Like many people in academe, the blogosphere, or simply interested in equality, I am keeping track of some of them more heinous examples of offensive-marginalizing thinking about the President of the U.S., the Obama Administration, and political figures in general. I am particularly interested in those images that combine racism and sexism or homophobia and what they tell us about the underlining anxieties of so-called “middle America.”
One of the common tropes in this vein has been “Obama as rapist” or misogynist, which rely on the myth of the black rapist. This discourse was most prevalent during the primaries and was mobilized by people on both the left and the right. In general, people on the Left tended to be more careful about the way they talked about Obama’s interactions with Clinton and their “suspicions” about his thoughts on women in general. Their assumptions about his seemingly-inherent misogyny and crafting of him as dismissive of domestic and sexual violence coupled with language used to describe his interactions with Clinton and other women was distinct from those who actively criticized specific policies or decisions Obama had actually been involved in. On the right, the black rapist image, ala Birth of a Nation, was much more common than any “subtle” attempts at link black political aspirations and white women’s safety. After Clinton was defeated, this discourse died down on the Left, but many of their tactics were then adopted/adapted by the Right to discuss Obama vs. Palin alongside the pre-existing racist paranoia about black male misogyny and sexualized violence. Now that he is President, political discourse has seemed to move on to much more nefarious and ubiquitous fears but the anti-Health Care protesters and anti-government protesters have continued to keep the threat alive with some of their signs and slogans.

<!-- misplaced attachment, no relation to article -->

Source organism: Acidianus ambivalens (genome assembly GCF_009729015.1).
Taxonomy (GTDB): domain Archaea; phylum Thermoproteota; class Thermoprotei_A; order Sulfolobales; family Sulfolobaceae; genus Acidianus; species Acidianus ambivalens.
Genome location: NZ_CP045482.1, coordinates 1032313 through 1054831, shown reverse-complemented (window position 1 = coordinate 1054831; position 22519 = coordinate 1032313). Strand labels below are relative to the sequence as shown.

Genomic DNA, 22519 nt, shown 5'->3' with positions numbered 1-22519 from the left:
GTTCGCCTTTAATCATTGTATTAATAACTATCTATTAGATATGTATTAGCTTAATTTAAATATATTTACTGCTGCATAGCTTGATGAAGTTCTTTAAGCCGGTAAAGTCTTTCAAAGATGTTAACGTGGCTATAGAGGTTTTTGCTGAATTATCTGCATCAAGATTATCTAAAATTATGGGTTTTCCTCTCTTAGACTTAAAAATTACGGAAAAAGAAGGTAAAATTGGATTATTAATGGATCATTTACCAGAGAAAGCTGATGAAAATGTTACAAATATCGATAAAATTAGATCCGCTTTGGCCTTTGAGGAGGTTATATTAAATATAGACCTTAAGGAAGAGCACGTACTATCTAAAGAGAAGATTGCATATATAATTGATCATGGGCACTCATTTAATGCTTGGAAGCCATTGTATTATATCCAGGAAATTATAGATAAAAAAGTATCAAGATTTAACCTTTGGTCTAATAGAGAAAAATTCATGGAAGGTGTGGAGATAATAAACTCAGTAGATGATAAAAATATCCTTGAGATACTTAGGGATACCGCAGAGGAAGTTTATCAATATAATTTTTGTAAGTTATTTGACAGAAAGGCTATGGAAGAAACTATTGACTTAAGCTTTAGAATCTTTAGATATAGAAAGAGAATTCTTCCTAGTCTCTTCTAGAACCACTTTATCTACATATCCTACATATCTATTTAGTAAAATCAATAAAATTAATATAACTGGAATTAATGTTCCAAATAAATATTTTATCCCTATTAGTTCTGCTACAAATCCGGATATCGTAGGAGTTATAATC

I analyze many of the images in the slideshow below in the Anti-Obama Sign link at the top of the blog but wanted to give you some of the images here before launching into an a close reading of the latest racist-sexist cartoons from Darleen Click depicting Obama as rapist of N. America. Because wordpress slideshow does not allow you to use more than one slideshow in a post, I am unable to just post the sexist posters here and keep the racist (sans sexism) posts until the end; pls note that the “black in white” image is actually a Russian ad and the Palin shoe ad was originally a completely different image used in England, all others come from the U.S. (it takes a while to load, but you can scroll down and read the post while waiting)
The latest entry comes from Darleen Click, a conservative blogger and photographer/cartoonist who currently writes at the arch-conservative blog Protein Wisdom. (Frighteningly, that blog is run by an academic who teaches somewhere in Colorado after a fairly prestigious education.) Last week, Click made one of the most blatant racist-sexist cartoons to date: